2) The term android, which means manlike, was not commonly used in sf until the 1940s. The first modern use seems to have been in Jack WILLIAMSON's The Cometeers (1936; 1950). The word was initially used of automata, and the form androides first appeared in English in 1727 in reference to supposed attempts by the alchemist Albertus Magnus (c1200-1280) to create an artificial man. In contemporary usage android usually denotes an artificial human of organic substance, although it is sometimes applied to manlike machines, just as the term ROBOT is still occasionally applied (as by its originator Karel CAPEK) to organic entities. The conventional distinction was first popularized by Edmond HAMILTON in his CAPTAIN FUTURE series, where Captain Future's sidekicks were a robot, an android and a brain in a box. The most important modern exceptions to the conventional rule are to be found in the works of Philip K.DICK. The notion of artificial humans is an old one, embracing the GOLEM of Jewish mythology as well as alchemical homunculi. Until the 19th century, though, it was widely believed that organic compounds could not be synthesized, and that humanoid creatures of flesh and blood would therefore have to be created either by magical means or, as in Mary SHELLEY's Frankenstein (1818), by the gruesome process of assembly. Even after the discovery that organic molecules could be synthesized, some time passed before, in R.U.R. (1920; trans 1923), Capek imagined androids grown in vats as mass-produced slaves; these robots were made so artfully as to acquire souls, and eventually conquered their makers. There was some imaginative resistance to the idea of the android because it seemed a more outrageous breach of divine prerogative than the building of humanoid automata. Several authors toyed with the idea but did not carry it through: the androids in The Uncreated Man (1912) by Austin Fryers and in The Chemical Baby (1924) by J.Storer CLOUSTON prove to be hoaxes. Edgar Rice BURROUGHS played a similar trick in The Monster Men (1913; 1929), but did include some authentic artificial men as well, as he did also in Synthetic Men of Mars (1940). In the early sf PULP MAGAZINES androids were rare, authors concentrating almost exclusively on mechanical contrivances. It was not until after WWII that Clifford SIMAK wrote the influential Time and Again (1951; vt First He Died 1953), the first of many stories in which androids seek emancipation from slavery; here they are assisted in their cause by the discovery that, in common with all living creatures, they have ALIEN commensals - sf substitutes for souls. Sf writers almost invariably take the side of the androids against their human masters, sometimes eloquently: the emancipation of the biologically engineered Underpeople is a key theme in Cordwainer SMITH's Instrumentality series; a Millennarian android religion is memorably featured in Robert SILVERBERG's Tower of Glass (1970); and androids whose personalities are based on literary models are effectively featured in Port Eternity (1982) by C.J.CHERRYH. Cherryh's CYTEEN (1988) is one of the few novels to attempt to present a society into which androids are fully integrated. Other pleas for emancipation are featured in Down among the Dead Men (1954) by William TENN, Slavers of Space (1960 dos; rev as Into the Slave Nebula 1968) by John BRUNNER and Birthright (1975) by Kathleen SKY, but the liberated androids in Charles L.GRANT's The Shadow of Alpha (1976) and its sequels are treated far more ambivalently. An android is used as an innocent observer of human follies in Charles PLATT's comedy Less than Human (1986), and to more sharply satirical effect in Stephen FINE's Molly Dear: The Autobiography of an Android, or How I Came to my Senses, Was Repaired, Escaped my Master, and Was Educated in the Ways of the World (1988). Androids also feature, inevitably, in stories which hinge on the confusion of real and ersatz, including Made in USA (1953) by J.T.MCINTOSH, Synth (1966) by Keith ROBERTS, the murder mystery Fondly Fahrenheit (1954) by Alfred BESTER, and Replica (1987) by Richard BOWKER. The confusion between real and synthetic is central to the work of Philip K.Dick, who tends to use the terms android and robot interchangeably; he discusses the importance this theme had for him in his essays The Android and the Human (1972) and Man, Android and Machine (1976), both of which are reprinted in The Dark-Haired Girl (coll 1988). His most notable novels dealing with the subject are DO ANDROIDS DREAM OF ELECTRIC SHEEP? (1968) and We Can Build You (1972). Stories featuring androids designed specifically for use at least in part as sexual partners have become commonplace as editorial taboos have relaxed; examples include The Silver Metal Lover (1982) by Tanith LEE and The Hormone Jungle (1988) by Robert REED. Science Fiction Thinking Machines (anth 1954) ed Groff CONKLIN has a brief section featuring android stories; The Pseudo-People (anth 1965 vt Almost Human: Androids in Science Fiction) ed William F.NOLAN mostly consists of stories of robots capable of imitating men.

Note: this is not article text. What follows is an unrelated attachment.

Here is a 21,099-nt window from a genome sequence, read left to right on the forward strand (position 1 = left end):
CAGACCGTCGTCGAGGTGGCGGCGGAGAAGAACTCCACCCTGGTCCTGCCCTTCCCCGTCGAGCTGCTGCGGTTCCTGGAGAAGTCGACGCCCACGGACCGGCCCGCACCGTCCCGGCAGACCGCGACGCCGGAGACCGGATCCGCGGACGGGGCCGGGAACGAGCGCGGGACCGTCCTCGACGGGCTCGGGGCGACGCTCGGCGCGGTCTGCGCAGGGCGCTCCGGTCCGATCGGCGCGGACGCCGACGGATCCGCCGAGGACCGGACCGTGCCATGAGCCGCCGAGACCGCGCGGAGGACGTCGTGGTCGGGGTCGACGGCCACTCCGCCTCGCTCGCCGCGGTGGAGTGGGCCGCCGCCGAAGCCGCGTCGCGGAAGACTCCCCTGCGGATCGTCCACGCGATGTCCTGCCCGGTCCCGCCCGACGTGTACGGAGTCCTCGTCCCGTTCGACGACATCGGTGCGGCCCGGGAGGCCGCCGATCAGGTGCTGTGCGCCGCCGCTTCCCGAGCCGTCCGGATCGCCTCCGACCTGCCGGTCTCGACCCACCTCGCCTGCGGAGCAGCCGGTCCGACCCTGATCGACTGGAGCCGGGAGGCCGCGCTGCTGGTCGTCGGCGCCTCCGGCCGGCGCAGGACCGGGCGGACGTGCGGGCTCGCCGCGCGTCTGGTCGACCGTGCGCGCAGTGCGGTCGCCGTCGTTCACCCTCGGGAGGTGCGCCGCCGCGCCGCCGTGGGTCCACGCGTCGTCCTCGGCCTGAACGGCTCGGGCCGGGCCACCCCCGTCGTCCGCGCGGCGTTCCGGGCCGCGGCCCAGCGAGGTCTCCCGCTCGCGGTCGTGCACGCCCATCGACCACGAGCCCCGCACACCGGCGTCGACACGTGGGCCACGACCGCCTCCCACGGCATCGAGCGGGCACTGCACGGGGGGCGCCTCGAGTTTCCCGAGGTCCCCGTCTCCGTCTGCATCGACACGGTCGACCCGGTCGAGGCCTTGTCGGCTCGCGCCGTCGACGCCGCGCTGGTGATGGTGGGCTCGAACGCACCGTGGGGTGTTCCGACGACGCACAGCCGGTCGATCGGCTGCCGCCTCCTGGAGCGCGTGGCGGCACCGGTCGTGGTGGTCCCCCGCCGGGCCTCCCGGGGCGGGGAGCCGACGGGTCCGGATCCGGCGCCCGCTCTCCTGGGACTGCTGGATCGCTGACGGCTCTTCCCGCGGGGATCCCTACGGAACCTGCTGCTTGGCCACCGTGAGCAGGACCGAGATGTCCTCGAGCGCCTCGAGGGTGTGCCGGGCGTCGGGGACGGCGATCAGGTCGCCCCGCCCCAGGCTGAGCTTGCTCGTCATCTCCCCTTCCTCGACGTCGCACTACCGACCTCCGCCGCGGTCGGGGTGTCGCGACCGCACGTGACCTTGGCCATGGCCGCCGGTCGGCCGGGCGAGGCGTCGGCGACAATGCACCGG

Science Fiction and Fantasy Encyclopedia. . 2011.